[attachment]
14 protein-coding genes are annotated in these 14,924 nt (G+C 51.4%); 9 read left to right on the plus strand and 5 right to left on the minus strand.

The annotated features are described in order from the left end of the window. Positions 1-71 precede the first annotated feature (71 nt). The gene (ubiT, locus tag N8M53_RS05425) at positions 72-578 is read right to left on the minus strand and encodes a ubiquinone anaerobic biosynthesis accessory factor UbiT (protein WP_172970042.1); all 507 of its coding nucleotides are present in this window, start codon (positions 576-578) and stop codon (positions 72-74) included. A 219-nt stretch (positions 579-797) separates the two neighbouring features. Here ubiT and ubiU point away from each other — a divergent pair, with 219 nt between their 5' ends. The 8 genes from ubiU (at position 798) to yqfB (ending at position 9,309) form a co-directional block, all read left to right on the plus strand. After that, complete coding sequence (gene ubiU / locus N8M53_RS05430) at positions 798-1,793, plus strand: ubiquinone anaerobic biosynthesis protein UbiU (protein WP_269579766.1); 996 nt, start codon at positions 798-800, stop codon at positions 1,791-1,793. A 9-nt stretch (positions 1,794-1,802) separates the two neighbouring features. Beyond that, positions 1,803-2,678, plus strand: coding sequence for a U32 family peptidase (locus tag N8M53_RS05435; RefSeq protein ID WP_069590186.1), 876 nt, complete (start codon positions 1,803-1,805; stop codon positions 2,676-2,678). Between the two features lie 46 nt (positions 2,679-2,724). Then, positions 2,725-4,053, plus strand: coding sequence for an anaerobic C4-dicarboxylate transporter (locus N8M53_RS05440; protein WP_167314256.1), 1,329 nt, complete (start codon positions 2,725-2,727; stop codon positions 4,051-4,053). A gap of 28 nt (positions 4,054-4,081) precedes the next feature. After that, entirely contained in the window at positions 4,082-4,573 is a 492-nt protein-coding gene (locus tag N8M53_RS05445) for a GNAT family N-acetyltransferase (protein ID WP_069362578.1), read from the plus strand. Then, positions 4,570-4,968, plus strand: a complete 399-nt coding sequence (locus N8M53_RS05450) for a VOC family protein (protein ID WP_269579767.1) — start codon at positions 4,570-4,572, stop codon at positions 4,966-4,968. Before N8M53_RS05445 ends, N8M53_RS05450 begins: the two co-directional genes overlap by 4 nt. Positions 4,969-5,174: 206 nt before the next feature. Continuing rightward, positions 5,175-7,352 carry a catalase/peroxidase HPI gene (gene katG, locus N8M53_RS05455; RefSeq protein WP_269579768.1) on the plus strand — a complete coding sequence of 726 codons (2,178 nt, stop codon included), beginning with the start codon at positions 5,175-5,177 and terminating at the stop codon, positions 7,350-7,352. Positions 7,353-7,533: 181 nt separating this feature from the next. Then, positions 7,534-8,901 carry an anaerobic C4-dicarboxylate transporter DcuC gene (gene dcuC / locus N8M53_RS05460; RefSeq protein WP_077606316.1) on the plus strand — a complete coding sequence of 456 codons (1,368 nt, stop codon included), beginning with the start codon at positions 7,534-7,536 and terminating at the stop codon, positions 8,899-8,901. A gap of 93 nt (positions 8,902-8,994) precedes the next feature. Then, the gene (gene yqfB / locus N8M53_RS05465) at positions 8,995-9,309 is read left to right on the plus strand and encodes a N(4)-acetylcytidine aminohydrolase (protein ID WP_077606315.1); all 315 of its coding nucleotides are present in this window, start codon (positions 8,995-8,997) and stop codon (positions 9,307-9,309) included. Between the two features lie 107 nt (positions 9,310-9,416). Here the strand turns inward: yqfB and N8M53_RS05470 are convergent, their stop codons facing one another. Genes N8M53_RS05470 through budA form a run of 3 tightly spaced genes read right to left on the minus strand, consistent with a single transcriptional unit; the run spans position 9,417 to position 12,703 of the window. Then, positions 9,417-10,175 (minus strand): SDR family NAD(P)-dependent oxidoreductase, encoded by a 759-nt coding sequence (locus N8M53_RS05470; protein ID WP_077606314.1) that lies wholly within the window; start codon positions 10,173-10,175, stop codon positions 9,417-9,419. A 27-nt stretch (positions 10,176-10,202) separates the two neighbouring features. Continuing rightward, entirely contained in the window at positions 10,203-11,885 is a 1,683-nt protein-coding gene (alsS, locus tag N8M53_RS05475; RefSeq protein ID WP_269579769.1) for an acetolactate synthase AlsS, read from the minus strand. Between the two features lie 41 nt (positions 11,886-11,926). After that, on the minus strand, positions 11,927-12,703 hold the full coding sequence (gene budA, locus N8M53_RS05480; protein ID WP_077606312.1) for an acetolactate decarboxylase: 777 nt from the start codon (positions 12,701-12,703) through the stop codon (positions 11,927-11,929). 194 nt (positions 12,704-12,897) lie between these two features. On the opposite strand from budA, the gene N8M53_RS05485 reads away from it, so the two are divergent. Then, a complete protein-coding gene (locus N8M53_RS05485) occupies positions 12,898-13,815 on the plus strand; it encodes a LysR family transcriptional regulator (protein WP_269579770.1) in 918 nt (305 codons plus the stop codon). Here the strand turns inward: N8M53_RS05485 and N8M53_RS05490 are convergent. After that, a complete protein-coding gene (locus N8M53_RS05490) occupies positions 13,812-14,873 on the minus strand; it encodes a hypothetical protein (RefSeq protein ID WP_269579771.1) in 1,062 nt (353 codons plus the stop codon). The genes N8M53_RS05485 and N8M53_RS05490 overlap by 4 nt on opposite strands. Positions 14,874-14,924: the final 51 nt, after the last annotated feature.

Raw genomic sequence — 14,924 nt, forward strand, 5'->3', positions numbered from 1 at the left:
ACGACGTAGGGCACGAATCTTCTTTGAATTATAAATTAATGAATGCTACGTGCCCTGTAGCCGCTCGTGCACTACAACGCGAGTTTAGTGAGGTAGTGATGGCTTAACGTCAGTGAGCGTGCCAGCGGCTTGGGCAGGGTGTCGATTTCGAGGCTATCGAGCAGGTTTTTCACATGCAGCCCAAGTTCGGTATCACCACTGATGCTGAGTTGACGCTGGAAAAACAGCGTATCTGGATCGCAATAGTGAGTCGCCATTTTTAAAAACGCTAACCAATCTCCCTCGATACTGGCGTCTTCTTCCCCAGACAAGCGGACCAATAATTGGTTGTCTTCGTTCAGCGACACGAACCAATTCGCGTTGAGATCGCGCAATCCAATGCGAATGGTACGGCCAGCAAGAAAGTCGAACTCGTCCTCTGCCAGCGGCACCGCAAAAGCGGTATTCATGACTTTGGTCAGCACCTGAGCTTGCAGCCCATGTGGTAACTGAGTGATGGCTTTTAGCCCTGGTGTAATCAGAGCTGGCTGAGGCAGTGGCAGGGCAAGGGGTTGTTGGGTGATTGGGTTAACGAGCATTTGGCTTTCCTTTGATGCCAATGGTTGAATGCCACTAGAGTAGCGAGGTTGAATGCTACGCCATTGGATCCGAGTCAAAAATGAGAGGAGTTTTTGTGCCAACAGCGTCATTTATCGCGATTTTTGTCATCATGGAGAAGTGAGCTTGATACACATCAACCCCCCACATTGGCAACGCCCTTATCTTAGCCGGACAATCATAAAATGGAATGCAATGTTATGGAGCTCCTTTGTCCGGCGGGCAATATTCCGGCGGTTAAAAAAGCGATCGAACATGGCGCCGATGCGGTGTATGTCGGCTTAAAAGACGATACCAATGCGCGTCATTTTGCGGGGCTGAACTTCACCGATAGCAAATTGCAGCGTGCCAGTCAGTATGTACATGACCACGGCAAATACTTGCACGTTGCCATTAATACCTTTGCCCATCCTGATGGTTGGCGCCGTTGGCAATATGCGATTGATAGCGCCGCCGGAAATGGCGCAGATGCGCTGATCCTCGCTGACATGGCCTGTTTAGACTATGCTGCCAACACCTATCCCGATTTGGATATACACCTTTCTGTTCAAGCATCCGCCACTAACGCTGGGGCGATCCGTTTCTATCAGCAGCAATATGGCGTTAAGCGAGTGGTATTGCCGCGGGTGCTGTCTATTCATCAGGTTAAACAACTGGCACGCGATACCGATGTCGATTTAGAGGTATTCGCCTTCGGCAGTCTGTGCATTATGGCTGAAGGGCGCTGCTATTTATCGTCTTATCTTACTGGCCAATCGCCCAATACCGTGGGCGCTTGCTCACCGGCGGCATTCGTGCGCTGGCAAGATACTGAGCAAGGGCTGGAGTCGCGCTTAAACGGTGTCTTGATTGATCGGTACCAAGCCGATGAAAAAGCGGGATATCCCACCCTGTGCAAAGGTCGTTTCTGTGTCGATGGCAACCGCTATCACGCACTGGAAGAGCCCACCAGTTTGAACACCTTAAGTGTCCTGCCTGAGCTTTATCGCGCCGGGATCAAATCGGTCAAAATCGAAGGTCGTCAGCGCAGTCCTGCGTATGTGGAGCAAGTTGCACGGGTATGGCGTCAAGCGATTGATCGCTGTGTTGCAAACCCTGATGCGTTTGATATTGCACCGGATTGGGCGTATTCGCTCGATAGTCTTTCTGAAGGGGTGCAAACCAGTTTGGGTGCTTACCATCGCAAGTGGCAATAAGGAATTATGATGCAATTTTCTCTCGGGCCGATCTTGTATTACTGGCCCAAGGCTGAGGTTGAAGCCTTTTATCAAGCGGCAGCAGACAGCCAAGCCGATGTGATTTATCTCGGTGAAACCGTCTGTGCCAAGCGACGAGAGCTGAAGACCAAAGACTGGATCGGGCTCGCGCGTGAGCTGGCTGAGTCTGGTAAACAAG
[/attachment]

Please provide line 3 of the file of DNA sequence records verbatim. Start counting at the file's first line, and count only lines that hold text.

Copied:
Raw genomic sequence — 14,924 nt, forward strand, 5'->3', positions numbered from 1 at the left: